The Village of Logan filed suit Tuesday against state, federal and local agencies calling for the halt of construction, funding and advancement of any portion of the proposed Eastern New Mexico Rural Water System, more commonly known as the Ute Water Project.
Logan's suit against the defendants, including the Eastern New Mexico Water Utility Authority and Bureau of Reclamation, cite the entities for violating federal policy in the planning of the Ute Lake Diversion Project.
"The Environmental Assessment conducted by the Bureau of Reclamation for the ENMWUA's intake structure at Ute Lake violates the National Environmental Policy Act," said Thomas Hnasko, lead council for the Village of Logan.
Hnasko, an attorney based in Santa Fe, filed the suit in the Federal District Court of New Mexico.
The Ute Reservoir is the water source for the project, which would pump water from the reservoir to ENMWUA entities in Roosevelt and Curry counties.
Hnasko said the environmental assessment performed by the bureau showed the effects on Ute Lake if the project's intake structure, or pumping station, pumped the 16,400 acre feet reserved by authority entities. However, he said, the structure will be capable of pumping 24,000 acre feet per year.
"We are asking that the assessment show the impact of the intake's maximum capacity," Hnasko said. "If a structure is capable of pumping 24,000 acre feet it stands to reason your assessment would include that impact data."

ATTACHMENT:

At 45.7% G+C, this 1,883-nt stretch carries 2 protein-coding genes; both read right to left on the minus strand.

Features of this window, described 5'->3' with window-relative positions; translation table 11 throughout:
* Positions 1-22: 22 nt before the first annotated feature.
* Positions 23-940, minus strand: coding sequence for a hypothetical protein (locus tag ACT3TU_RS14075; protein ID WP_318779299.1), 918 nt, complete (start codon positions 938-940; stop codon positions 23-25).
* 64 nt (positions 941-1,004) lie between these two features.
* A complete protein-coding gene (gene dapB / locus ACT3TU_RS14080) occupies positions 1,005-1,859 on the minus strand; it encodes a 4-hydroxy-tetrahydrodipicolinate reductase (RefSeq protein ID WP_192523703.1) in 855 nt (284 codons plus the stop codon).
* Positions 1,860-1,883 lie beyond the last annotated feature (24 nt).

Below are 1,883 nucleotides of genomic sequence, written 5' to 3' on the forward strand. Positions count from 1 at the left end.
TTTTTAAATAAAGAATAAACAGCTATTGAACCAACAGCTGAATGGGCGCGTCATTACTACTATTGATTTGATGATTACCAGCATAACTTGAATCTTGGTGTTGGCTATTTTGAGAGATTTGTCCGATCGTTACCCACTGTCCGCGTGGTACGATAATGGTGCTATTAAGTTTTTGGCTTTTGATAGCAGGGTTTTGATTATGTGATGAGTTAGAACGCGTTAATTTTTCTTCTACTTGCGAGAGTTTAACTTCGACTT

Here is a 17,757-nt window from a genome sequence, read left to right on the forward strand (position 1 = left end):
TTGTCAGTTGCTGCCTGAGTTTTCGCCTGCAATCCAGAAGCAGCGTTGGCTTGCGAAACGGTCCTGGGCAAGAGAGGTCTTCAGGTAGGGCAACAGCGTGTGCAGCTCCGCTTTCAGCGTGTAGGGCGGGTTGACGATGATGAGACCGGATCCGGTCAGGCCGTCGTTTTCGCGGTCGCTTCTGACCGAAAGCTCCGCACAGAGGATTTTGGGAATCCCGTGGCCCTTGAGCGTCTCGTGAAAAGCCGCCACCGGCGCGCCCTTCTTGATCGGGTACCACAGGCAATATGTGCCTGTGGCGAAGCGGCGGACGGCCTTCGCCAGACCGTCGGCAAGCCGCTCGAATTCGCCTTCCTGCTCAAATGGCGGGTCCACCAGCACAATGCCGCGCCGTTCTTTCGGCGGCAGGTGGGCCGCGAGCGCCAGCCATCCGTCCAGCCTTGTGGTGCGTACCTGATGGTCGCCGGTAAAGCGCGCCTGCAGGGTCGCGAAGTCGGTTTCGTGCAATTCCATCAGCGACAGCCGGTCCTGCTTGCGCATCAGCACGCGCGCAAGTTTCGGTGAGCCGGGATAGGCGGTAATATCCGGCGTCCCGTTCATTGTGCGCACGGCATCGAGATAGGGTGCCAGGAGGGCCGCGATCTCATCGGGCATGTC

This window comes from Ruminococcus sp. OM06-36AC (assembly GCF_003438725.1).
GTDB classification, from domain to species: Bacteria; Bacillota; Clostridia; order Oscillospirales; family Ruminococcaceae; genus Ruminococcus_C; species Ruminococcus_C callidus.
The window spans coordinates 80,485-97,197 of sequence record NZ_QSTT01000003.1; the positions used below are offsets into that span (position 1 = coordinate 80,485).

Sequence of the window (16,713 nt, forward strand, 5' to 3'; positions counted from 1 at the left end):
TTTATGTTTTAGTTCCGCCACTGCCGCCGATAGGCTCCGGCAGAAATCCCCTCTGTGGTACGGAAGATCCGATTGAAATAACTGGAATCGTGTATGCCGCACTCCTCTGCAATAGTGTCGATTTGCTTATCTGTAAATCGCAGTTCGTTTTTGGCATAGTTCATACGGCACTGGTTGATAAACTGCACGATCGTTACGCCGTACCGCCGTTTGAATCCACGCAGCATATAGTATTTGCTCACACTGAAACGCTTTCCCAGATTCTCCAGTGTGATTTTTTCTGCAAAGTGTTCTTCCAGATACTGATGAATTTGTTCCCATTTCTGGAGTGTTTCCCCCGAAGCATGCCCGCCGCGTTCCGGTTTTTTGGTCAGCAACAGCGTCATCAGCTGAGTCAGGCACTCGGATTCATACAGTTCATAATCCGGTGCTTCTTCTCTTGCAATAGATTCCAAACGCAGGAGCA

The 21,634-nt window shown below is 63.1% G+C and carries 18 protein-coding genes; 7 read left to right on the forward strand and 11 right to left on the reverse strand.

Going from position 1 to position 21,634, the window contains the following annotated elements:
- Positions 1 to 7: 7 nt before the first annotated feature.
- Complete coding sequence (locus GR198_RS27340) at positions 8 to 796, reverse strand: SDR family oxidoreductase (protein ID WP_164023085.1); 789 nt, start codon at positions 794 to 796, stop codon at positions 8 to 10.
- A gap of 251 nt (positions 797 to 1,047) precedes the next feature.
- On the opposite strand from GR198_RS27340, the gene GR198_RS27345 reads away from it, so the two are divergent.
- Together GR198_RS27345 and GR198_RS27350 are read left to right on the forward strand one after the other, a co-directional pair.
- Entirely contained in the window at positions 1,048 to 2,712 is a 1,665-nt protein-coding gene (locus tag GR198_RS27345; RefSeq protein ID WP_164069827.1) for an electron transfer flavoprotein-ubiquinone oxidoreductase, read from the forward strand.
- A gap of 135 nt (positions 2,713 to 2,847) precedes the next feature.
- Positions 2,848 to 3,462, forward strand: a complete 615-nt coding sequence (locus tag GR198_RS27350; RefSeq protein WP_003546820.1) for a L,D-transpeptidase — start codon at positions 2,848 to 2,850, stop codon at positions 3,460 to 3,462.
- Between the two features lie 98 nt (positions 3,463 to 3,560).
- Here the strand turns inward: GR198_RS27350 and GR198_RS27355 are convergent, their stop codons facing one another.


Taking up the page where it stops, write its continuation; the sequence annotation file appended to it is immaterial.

An acre foot is the amount of water that would fill a one-acre parcel of land with one foot of water, and is roughly equivalent to 325,853 gallons.
Hnasko said the second problem is that the environmental assessment was based off of 1994 precipitation and water runoff totals into Ute Lake.
"We all know those numbers are wrong, and we're nowhere near those precipitation levels today," Hnasko said. "Based on the bad data they would breach the minimum pool level many times over 45 years."
Hnasko said based on that data, the environmental assessment issued a finding of no significant impact to the village. Using updated data, Hnasko said, he doubts that would be the case.
"The goal of this injunction is to have another assessment conducted using current and correct data," Hnasko said. "This (environmental impact) statement would force them to consider all of the alternatives, including the current proposed project."
Hnasko said there is no sure answer to what a new environmental impact statement would show once it is conducted.
"We simply want their data to be accurate and for them to consider all of the alternatives," Hnasko said.
Attempts to contact Authority Chair Gayla Brumfield were unsuccessful Tuesday.
Clovis City Manager Joe Thomas and Clovis City Commissioner Chris Bryant each offered minimal response, noting they had not gone through the lawsuit as of Tuesday evening.
"I haven't gone through it in detail, but I have seen it," Thomas said. "I think it's one of those things that has to make its way through the court."
Bryant said he planned to spend Tuesday night reading about the suit. When notified of the details, he said, "That's what (Quay County representatives have) been bringing to the (authority) meetings. I'm not surprised that they're doing this."
During previous ENMWUA meetings, Quay County officials have asked the authority to set a minimum reservoir water elevation level of 3,765 feet, with pumping reduction when the elevation nears that mark.
The commission has not officially agreed to the request.